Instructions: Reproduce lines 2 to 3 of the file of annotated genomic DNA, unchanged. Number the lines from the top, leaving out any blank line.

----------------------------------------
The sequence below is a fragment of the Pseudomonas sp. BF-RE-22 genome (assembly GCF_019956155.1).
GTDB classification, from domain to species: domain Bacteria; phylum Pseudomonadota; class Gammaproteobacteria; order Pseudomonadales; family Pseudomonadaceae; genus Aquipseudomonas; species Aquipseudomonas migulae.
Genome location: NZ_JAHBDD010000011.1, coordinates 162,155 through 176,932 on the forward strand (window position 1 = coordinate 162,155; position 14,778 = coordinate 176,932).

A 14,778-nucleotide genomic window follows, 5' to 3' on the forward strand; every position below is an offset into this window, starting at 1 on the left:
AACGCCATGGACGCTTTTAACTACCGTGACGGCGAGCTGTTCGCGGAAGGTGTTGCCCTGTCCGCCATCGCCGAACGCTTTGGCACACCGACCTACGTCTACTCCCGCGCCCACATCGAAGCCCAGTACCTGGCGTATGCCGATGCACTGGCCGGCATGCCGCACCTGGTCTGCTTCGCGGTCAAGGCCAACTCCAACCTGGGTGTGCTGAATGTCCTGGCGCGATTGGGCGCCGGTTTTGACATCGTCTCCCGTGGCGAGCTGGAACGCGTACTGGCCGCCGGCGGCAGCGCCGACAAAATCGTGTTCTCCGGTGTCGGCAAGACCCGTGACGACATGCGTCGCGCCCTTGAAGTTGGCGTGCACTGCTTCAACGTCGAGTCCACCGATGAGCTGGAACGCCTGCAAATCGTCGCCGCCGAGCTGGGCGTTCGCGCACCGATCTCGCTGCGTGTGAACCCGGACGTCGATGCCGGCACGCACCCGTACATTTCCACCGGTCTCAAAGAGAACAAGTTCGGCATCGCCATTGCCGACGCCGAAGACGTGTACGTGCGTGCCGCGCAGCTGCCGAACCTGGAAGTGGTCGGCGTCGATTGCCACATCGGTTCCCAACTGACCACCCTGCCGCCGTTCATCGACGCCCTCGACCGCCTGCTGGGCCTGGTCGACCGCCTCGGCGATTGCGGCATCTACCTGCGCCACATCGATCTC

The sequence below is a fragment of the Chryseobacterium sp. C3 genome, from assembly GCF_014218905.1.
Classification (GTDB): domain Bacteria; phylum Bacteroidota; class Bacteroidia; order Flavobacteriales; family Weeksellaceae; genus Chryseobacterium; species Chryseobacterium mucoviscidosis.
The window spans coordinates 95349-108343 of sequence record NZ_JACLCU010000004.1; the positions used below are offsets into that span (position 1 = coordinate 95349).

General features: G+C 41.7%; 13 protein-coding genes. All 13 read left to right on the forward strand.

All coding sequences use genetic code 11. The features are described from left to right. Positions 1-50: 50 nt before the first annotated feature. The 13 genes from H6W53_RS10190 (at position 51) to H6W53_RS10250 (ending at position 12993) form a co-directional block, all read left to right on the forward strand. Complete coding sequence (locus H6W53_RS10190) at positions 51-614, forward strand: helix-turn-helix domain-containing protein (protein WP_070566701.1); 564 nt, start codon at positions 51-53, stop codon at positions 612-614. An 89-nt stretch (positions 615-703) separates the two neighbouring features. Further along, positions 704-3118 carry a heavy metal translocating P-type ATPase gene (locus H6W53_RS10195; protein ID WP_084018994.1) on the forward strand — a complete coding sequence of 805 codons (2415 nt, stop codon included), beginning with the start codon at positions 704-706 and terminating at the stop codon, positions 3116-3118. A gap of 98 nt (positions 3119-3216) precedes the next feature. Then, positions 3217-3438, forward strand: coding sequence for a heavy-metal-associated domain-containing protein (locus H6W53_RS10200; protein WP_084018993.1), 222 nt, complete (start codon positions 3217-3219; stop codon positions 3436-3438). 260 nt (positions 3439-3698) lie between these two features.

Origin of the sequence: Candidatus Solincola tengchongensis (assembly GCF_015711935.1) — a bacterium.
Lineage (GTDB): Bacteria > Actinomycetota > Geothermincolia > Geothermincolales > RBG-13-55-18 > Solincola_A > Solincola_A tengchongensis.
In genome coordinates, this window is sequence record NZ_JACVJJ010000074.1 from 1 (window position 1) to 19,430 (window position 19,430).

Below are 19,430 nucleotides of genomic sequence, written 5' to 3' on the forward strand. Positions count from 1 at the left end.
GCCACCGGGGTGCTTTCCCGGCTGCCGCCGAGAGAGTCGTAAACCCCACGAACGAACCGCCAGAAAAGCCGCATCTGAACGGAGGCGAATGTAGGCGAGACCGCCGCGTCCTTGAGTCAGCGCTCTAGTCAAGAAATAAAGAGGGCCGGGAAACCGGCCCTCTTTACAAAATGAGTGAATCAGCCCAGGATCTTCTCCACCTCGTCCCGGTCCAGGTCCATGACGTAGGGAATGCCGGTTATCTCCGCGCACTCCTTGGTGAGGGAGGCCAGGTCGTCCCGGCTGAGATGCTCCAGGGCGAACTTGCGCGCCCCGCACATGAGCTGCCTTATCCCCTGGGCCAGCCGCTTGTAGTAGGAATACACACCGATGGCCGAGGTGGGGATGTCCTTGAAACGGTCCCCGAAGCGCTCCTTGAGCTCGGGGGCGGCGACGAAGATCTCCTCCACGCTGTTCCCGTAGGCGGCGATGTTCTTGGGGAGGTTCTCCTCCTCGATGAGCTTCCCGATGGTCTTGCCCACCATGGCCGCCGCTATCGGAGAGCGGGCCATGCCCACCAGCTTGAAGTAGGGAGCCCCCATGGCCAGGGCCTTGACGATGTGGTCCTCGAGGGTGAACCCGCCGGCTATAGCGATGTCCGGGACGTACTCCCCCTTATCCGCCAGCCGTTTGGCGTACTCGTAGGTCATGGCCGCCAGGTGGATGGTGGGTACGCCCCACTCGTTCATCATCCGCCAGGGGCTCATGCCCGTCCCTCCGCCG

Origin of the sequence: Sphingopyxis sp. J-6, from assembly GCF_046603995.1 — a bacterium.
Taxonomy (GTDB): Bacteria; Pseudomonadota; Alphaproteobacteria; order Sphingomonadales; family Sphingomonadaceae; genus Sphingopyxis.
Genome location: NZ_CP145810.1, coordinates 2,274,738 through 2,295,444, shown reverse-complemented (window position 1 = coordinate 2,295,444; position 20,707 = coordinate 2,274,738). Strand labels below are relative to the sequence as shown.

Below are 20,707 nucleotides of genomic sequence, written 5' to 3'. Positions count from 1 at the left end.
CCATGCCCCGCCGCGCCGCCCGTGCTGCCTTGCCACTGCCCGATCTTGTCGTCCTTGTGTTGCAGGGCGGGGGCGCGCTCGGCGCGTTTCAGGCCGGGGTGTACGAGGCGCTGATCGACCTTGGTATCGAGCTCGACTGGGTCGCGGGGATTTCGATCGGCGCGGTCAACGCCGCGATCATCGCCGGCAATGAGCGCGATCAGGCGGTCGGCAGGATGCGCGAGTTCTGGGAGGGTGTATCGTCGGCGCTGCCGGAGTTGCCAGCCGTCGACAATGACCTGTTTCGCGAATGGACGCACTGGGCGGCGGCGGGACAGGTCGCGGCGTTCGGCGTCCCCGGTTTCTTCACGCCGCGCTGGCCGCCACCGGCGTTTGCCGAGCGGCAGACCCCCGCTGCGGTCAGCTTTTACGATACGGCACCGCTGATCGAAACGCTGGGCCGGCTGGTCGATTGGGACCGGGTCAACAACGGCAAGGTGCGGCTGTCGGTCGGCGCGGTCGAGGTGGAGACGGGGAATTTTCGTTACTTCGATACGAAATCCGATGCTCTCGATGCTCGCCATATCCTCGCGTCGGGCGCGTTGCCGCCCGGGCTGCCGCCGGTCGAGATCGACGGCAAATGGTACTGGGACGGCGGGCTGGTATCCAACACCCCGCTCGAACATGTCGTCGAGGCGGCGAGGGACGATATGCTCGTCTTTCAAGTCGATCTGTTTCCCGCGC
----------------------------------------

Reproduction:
GTDB classification, from domain to species: domain Bacteria; phylum Pseudomonadota; class Gammaproteobacteria; order Pseudomonadales; family Pseudomonadaceae; genus Aquipseudomonas; species Aquipseudomonas migulae.
Genome location: NZ_JAHBDD010000011.1, coordinates 162,155 through 176,932 on the forward strand (window position 1 = coordinate 162,155; position 14,778 = coordinate 176,932).